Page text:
Community members contact me every week about land use applications that could expand low density residential development in our rural high desert landscape. One of the major reasons people give for opposing these applications is the increased demand that new development will place on our local aquifers and rivers.

At first glance, adding demand on local water supplies during a drought may seem silly. But when we look at water usage in the upper Deschutes Basin, the key opportunities to improve drought resiliency and ensure that we have enough water for our rivers and creeks, our farms, and our homes lie within agriculture, not through shutting down residential development. In addition, Oregon land use law provides limited tools to deny development in the upper Deschutes Basin based on water supply considerations.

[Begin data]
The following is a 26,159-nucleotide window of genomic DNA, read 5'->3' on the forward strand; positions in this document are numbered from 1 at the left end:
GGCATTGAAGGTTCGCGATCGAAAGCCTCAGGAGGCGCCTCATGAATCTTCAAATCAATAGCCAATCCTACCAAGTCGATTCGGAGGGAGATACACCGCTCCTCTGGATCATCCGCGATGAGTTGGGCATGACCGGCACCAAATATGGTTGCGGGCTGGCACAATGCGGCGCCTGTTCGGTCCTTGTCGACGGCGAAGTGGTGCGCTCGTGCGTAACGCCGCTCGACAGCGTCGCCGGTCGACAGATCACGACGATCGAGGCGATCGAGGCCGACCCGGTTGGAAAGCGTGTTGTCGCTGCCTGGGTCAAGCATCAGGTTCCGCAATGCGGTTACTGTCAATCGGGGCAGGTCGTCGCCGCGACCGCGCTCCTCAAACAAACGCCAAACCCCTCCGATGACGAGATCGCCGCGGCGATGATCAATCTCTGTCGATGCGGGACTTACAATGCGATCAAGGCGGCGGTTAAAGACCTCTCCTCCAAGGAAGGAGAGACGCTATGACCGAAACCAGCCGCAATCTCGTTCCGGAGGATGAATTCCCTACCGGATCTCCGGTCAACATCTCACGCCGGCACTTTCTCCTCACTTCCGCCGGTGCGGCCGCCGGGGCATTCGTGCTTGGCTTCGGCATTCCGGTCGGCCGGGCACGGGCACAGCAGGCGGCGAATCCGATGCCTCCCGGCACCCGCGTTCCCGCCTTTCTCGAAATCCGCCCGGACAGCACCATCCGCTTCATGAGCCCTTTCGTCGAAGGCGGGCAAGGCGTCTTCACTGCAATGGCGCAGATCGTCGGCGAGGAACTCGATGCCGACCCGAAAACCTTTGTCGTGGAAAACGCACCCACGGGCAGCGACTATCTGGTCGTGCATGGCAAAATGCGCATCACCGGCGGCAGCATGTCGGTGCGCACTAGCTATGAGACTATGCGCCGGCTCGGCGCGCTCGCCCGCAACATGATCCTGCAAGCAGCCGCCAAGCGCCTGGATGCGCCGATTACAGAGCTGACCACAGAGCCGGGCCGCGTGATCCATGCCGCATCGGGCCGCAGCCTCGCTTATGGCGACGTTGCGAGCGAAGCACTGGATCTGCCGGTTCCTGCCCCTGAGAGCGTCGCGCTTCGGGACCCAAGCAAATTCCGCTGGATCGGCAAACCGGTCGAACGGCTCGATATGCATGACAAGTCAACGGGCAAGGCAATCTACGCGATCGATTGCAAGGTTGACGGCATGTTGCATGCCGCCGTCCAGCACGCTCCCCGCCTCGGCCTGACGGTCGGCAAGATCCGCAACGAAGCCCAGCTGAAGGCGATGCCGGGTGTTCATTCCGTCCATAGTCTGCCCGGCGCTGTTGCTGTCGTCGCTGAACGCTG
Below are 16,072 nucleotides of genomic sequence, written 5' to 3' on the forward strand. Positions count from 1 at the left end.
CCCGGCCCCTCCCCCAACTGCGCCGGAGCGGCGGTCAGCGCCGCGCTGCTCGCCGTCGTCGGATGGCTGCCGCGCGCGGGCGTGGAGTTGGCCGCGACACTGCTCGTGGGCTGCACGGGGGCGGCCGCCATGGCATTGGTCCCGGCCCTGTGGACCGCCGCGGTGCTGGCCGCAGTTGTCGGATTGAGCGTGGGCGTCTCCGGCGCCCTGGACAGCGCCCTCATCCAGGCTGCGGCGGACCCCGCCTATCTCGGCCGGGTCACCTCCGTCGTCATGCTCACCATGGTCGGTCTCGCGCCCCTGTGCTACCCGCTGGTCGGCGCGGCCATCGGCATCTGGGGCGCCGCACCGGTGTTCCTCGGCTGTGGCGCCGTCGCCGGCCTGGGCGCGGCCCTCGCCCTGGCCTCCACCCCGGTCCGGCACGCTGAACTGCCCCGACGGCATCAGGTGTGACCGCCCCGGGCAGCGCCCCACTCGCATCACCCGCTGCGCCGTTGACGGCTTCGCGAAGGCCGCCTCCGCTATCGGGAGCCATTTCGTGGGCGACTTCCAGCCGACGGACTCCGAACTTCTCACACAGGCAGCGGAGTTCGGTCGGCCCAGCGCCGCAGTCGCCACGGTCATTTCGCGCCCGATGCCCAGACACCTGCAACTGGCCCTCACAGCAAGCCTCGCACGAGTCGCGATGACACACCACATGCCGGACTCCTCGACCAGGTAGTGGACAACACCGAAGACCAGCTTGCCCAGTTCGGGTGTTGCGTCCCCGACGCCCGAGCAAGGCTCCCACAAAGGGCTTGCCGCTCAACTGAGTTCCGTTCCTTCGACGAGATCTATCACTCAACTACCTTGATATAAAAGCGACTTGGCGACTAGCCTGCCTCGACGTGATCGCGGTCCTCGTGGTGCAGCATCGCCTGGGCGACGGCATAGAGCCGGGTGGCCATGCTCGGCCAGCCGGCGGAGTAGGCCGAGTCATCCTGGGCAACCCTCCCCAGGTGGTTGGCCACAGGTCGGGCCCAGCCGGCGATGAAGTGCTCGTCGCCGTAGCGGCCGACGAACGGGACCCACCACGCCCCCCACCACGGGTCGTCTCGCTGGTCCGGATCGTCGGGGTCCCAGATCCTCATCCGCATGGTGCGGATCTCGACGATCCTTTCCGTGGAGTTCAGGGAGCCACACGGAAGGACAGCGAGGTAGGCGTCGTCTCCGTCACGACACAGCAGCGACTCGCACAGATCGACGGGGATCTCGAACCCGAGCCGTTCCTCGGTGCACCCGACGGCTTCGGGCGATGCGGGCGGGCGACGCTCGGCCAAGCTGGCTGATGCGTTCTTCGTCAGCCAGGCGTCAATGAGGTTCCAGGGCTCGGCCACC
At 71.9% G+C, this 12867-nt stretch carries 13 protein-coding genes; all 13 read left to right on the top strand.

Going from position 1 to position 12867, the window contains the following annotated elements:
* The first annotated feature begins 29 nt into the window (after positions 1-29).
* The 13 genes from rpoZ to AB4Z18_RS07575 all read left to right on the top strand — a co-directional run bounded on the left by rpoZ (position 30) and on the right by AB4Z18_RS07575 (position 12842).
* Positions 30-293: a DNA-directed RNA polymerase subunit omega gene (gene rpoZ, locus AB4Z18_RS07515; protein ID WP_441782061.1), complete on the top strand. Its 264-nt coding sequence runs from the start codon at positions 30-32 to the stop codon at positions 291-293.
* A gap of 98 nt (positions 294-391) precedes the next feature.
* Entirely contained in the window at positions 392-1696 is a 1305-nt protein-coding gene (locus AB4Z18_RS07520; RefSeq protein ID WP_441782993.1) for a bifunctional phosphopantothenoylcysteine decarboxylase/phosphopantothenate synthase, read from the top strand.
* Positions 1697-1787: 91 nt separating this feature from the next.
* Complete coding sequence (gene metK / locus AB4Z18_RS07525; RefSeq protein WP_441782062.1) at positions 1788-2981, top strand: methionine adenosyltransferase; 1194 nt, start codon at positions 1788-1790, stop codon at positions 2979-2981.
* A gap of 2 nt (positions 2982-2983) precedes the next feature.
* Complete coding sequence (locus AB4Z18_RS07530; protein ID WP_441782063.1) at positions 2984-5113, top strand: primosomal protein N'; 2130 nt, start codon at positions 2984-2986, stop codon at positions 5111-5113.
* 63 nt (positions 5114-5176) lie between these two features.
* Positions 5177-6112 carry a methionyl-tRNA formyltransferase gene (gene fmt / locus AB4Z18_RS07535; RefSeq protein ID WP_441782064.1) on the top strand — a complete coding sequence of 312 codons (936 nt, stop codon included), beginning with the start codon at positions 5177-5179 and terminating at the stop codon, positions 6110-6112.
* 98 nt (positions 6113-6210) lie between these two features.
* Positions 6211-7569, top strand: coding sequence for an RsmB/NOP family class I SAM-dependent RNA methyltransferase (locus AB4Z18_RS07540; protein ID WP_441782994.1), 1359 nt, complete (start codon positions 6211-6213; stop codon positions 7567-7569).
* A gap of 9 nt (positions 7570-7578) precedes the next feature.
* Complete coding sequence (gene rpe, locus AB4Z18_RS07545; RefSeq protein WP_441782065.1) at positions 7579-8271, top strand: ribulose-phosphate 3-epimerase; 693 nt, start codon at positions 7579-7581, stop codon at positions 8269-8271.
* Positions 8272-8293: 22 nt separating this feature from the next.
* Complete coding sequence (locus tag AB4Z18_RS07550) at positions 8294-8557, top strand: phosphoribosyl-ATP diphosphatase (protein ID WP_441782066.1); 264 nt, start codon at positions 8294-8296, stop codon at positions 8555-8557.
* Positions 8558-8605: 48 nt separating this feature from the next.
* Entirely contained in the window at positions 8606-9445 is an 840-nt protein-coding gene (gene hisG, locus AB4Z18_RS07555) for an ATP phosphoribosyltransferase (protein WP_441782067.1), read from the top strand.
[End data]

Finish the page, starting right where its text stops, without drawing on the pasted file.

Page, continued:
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Phil Chang is one of three Deschutes County Commissioners and one of the tri-Chairs of the Deschutes Basin Water Collaborative. All views expressed in this guest column are his own.

(2) comments


Overall sounds good. I would just add that we need to grow outward and more densely as lowering real estate prices would go a long ways to building affordable housing.


I agree with Commissioner Chang and would like to add one thing. If agriculture is to make changes to their methods, shouldn't we encourage this with incentives to the farmers and/or ranchers? It would benefit everyone and in the long run wouldn't it be cheaper?

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